Table Of Contents
Understanding Web Services
The Cisco Secure Access Control System (ACS) is a policy-based access control system and an integration point for network access control and identity management.
ACS 5.3 provides web services and command-line interface (CLI) commands that allow software developers and system integrators to programmatically access some ACS features and functions. ACS 5.3 also enables you to access to the Monitoring and Report Viewer database that you can use to create custom applications to monitor and troubleshoot ACS.
You can use these web service and CLI commands to:
•Integrate external applications directly with ACS.
•View and modify the information stored in ACS.
The User Change Password (UCP) web service allows users, defined in the ACS internal database, to first authenticate and then change their own password. ACS exposes the UCP web service to allow you to create custom web-based applications that you can deploy in your enterprise.
The Monitoring and Report Viewer web services allow you to create custom applications to track and troubleshoot events in ACS.
ACS REST web services allows you to manage the entities such as users and user groups only on your own management applications and use ACS PI to transfer these entities into ACS. This allows you to define these entities and use them on your own systems and on ACS.
The scripting interface in ACS allows you to perform create, read, update, and delete (CRUD) operations on ACS objects. You can create an automated shell script to perform bulk operations.
ACS allows you to export data from the Monitoring and Report Viewer database. You can use this data to create custom reporting applications. "Monitoring and Report Viewer Database Schema" in this document contains the Monitoring and Report Viewer database schema to help you create your custom application.
ACS 5.3 provides:
•UCP web service to perform the following operations:
–Change User Password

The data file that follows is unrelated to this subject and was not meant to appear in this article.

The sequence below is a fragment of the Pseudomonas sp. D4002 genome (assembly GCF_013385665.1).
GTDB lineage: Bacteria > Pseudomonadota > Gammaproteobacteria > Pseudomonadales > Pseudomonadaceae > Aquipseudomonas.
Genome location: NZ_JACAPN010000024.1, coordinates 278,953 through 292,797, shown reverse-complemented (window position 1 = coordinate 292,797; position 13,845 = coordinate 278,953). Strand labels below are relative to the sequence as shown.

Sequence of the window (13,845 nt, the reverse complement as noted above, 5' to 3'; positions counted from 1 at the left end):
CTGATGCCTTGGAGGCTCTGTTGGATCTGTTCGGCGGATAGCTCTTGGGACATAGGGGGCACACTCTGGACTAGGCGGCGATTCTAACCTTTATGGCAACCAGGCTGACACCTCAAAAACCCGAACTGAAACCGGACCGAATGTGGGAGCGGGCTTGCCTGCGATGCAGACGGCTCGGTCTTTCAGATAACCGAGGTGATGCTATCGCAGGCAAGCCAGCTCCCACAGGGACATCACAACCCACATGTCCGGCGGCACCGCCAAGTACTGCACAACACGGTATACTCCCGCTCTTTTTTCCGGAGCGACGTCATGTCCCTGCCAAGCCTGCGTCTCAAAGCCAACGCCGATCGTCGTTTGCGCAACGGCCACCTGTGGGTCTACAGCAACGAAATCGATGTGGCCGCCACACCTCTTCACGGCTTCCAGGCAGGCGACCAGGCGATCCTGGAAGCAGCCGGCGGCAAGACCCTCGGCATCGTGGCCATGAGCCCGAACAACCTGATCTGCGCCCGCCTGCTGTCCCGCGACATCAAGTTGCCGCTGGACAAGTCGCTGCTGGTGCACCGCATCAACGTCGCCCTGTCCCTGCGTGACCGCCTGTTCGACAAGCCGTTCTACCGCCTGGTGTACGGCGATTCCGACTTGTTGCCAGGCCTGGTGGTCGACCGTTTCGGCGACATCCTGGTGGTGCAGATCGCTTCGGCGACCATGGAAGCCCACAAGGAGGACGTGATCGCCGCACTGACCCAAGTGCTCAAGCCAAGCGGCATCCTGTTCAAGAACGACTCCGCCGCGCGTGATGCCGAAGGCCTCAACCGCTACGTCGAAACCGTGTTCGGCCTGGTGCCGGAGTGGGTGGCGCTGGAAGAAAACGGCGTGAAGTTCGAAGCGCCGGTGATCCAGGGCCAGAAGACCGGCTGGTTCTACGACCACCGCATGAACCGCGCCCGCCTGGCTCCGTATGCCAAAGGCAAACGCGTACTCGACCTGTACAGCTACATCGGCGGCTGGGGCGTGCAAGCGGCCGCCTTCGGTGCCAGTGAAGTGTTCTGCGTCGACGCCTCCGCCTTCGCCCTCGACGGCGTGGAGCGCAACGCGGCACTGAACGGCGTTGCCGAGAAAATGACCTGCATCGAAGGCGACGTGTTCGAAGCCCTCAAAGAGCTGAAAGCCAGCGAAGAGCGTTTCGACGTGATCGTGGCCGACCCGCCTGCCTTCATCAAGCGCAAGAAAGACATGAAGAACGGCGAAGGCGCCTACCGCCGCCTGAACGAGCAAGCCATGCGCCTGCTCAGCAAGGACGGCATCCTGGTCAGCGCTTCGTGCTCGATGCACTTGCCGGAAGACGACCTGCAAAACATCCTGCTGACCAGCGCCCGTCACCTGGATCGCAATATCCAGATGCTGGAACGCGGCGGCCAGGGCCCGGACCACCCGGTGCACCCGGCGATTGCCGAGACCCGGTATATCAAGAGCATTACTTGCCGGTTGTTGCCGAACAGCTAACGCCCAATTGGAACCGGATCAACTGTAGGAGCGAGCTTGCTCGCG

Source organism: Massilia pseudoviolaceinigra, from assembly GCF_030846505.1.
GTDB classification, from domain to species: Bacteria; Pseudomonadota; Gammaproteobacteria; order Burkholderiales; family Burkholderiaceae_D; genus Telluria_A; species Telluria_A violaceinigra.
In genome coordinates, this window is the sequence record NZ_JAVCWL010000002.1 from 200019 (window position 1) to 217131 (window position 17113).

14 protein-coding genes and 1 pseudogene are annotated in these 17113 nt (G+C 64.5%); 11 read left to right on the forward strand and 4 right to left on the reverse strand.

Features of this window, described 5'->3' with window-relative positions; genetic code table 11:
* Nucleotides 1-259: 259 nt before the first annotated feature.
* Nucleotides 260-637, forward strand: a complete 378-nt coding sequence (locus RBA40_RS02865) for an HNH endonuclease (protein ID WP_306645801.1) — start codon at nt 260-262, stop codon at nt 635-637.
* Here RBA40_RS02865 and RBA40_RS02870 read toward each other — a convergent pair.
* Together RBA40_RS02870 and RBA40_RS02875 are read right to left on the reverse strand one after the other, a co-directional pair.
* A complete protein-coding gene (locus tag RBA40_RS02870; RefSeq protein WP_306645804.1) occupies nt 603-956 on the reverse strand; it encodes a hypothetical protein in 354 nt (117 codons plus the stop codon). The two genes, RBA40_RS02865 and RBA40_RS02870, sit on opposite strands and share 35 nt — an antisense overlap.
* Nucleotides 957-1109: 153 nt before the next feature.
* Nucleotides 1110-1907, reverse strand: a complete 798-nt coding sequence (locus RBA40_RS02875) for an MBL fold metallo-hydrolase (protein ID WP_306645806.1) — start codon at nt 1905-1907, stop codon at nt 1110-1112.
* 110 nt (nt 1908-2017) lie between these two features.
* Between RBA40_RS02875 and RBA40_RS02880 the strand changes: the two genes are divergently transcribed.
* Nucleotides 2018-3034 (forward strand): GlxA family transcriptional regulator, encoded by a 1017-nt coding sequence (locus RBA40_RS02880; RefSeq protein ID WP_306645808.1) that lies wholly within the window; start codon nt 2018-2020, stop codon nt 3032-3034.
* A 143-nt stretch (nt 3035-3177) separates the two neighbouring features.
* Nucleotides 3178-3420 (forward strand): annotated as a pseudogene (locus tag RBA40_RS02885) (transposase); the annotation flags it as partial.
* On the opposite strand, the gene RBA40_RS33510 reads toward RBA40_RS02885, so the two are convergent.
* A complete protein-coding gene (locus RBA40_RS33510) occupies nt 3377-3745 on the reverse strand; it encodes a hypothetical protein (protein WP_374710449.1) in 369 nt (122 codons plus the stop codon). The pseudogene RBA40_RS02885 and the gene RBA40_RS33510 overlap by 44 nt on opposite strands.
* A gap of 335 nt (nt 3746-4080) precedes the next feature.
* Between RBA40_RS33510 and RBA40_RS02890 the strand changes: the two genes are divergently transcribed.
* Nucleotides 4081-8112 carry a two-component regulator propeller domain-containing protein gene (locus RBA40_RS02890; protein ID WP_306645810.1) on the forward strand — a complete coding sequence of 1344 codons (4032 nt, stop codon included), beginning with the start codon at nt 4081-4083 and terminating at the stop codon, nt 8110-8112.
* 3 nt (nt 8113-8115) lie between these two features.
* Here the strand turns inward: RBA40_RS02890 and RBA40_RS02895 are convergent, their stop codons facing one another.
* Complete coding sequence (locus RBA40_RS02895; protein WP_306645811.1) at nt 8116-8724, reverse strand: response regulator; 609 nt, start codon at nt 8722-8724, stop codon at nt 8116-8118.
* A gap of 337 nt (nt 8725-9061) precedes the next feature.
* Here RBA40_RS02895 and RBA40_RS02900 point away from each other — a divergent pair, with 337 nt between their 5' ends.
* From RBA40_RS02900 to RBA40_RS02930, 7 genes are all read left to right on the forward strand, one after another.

•Monitoring and Report Viewer web services that provide:
–Monitoring and Report Viewer version
–Monitoring and Report Viewer web services version
–Authentication status of a user by date
–Authentication status of a user by time
–A list of records that give the reasons for failures
–A list of RADIUS accounting records
•Configuration web services to perform the following operations:
–Create, read, update and delete objects, including creating and removing any associations to the objects
–Get a list of objects of the same type (For example, a list of all Users)
–Retrieve associated objects, including filtering capabilities
•CLI commands to perform bulk operations on ACS objects for the following functions:
You can perform bulk operations on the following ACS objects—users, hosts, network devices, identity groups, network device groups (NDGs), downloadable access control lists (DACLs), and command sets.
Before you begin to use the ACS web services and CLI commands in scripts, you must have a working knowledge of:
•Web Services Description Language (WSDL) File
•Web Application Description Language (WADL) File
•Web Services Tools
This chapter contains the following sections:
•Understanding Web Services
Understanding Web Services
Web services are a subset of web-based applications that use the XML protocol to exchange data between the client and the server. Web services use:
•Hypertext Transfer Protocol Secure (HTTPS)—Transports messages between client applications and the web service server.
•Simple Object Access Protocol (SOAP)—Encodes messages in a common XML format so that they can be understood at either end (web service consumer and web service server) of a network connection. SOAP standardizes the format of the requests to the web service server. Any client application can interface with the ACS web server using SOAP over HTTPS.
•WSDL file—Describes the web service, its location, and its operations. ACS 5.3 exposes the following WSDL files:
–Monitoring and Report Viewer WSDL
•Representational State Transfer (REST)—REST is a software architecture style for distributed systems. ACS Configuration web services are built using the REST architecture. This service provides a uniform set of operations for all resources.
RESTful web services typically map the four main HTTP methods; POST, GET, PUT, and DELETE to common operations; that is, create, retrieve, update, and delete, respectively.
•WADL file—Describes the REST interface. This includes description of objects and methods for the REST interface.
The Web Services Definition Language (WSDL) is an XML format that describes network services as a collection of ports that operate on messages. WSDL is extensible to allow the description of endpoints and their messages, regardless of the message formats or network protocols that you use.
For more information on WSDL documentation and software downloads, refer to the World Wide Web Consortium website.
Note You can use any third-party applications to transform your WSDL file.
The Web Application Description Language (WADL) file describes REST Interface schema (object structure), HTTP methods, and URLs that are available for each object to invoke REST request.
The WADL files are designed to provide a machine processable description of HTTP based web applications. They are supplemented with XML schema for XML based data formats. ACS also provides XSD files that describe the objects structure. You can generate object classes out of XSD files, using third party tools.